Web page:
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From the Edges of Europe: New Bulgarian Literature

March 2017

Image: Anastas Petkov, The Bridge in Burgas, Bulgaria 2012.

Image: Anastas PetkovThe Bridge in Burgas, Bulgaria 2012.


Our latest issue includes work from eight thrilling writers from the Balkan nation of Bulgaria. While most readers may be hard-pressed to think of a Bulgarian writer other than 1981 Nobel laureate Elias Canetti, the poets, fiction writers, and essayists in this issue suggest Bulgarian letters are alive and well, spinning tales that grapple with everything from the Soviet years and exile to the most unusual of bookstores and the surest way to go blind.

Georgi Gospodinov extols literature’s ability to bolster us in the midst of economic and moral crisis, Theodora Dimova weaves a tale of another poète maudit, Zachary Karabashliev chronicles one widower’s struggle to begin anew in another country, and Yordanka Beleva takes a clinical approach to canine companionship. Plus more work by Alek PopovAngel Igov, Kristin Dimitrova, and Boryana Neykova, introduced by guest editors Svetlozar Zhelev and Angela Rodel.

This issue of Words without Borders was translated with the support of National Book Centre, part of National Palace of Culture-Congress Center Sofia.

Make Bulgaria Great Again
By Svetlozar Zhelev & Angela Rodel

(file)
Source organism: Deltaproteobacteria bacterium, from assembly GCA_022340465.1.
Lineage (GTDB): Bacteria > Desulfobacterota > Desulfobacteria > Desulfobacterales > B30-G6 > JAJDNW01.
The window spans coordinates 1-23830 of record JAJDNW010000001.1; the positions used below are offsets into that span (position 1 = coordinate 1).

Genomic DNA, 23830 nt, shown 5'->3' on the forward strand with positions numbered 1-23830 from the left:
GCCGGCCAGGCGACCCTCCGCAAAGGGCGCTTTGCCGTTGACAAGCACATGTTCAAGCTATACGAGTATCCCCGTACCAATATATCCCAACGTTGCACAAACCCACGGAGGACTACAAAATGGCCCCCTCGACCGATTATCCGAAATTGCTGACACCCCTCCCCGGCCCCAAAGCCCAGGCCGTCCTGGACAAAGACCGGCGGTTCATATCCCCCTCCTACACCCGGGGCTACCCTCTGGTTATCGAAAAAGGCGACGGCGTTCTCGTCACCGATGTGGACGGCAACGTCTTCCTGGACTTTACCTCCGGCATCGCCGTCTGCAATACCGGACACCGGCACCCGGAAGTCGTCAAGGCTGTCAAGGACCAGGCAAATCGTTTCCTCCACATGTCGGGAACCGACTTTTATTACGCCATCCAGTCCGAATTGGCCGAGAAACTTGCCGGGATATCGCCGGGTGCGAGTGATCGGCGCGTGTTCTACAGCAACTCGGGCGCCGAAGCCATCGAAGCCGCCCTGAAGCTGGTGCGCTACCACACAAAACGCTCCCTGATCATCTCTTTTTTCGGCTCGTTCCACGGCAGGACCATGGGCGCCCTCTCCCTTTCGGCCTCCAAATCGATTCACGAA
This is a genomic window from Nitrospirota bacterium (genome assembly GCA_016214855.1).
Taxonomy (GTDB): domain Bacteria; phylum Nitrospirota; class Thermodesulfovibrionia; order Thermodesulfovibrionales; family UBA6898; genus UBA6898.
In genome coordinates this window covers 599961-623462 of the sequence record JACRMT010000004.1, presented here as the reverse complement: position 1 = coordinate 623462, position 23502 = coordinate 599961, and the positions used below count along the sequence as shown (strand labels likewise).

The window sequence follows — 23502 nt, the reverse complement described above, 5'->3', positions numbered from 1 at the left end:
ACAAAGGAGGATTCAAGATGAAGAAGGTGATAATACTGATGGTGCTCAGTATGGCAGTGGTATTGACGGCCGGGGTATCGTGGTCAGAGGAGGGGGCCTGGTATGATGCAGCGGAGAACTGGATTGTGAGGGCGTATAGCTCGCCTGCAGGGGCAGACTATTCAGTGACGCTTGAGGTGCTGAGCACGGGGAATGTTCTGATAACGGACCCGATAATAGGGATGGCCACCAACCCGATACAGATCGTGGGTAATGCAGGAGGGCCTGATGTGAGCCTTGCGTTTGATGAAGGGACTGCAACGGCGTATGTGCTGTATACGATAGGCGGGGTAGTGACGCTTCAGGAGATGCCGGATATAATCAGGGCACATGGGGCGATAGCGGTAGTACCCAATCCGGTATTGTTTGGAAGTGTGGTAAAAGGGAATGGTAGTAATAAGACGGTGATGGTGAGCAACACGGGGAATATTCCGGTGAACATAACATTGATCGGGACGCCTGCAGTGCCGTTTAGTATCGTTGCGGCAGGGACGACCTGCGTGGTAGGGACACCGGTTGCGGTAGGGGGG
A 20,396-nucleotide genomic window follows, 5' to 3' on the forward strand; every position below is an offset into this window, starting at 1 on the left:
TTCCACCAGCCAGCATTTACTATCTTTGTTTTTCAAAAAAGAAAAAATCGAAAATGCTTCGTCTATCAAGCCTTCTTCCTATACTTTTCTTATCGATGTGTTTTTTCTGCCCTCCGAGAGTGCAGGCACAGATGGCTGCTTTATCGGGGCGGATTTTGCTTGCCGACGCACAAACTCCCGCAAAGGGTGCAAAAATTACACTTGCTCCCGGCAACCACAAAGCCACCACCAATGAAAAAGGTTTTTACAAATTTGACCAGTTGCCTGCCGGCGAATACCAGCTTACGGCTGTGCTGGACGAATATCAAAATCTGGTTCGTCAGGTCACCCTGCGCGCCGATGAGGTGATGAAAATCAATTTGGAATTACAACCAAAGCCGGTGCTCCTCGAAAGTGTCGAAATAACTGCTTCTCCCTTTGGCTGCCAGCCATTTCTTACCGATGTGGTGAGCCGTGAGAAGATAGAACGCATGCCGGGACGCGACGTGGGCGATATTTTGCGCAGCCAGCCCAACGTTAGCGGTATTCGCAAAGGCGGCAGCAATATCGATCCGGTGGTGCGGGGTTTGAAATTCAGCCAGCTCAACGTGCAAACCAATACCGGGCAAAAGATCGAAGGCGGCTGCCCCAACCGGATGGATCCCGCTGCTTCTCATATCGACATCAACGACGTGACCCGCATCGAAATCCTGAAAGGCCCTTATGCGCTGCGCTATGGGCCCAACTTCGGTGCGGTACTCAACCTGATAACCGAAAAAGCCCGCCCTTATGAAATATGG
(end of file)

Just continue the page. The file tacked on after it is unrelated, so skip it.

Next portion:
Just like every other literature and viewpoint, Bulgarian literature has important contributions to make.
Invisible Crises
By Georgi Gospodinov
There is no way to cure melancholy with an antibiotic. Nor your personal depression with a financial injection.
Translated from Bulgarian by Angela Rodel
Adriana
By Theodora Dimova
This skin hanging like a wet sheet over bent bones would have seemed devastating to me.
Translated from Bulgarian by Angela Rodel
Multilingual
Tomato
By Zachary Karabashliev
How is it that in this big whoppin’ America there’s not a single little piece of baling wire?
Translated from Bulgarian by Angela Rodel
Multilingual
The Meek
By Angel Igov
Then the generous autumn of ’44 suddenly thrust into your hands the power to shape human fates.
Translated from Bulgarian by Angela Rodel
The Shadow of the Great Masturbator
By Alek Popov
“You’ve been trading in stolen knickers, haven’t you!”
Translated from Bulgarian by Christopher Buxton
Time to Pack
By Boryana Neykova
Soon I will be leaving this town too
Translated from Bulgarian by Irina Ivanova
Multilingual
Visitors Assume All Risk upon Entering the Premises
By Kristin Dimitrova
He spoke quietly, calmly, with a certain despair that was discernible only on the fringes of his personality.
Translated from Bulgarian by Annie Dancheva
Seven Ways to Hide Behind a Dog
By Yordanka Beleva
The first question is “Why did you get a dog?”
Translated from Bulgarian by Ivan Kolarov
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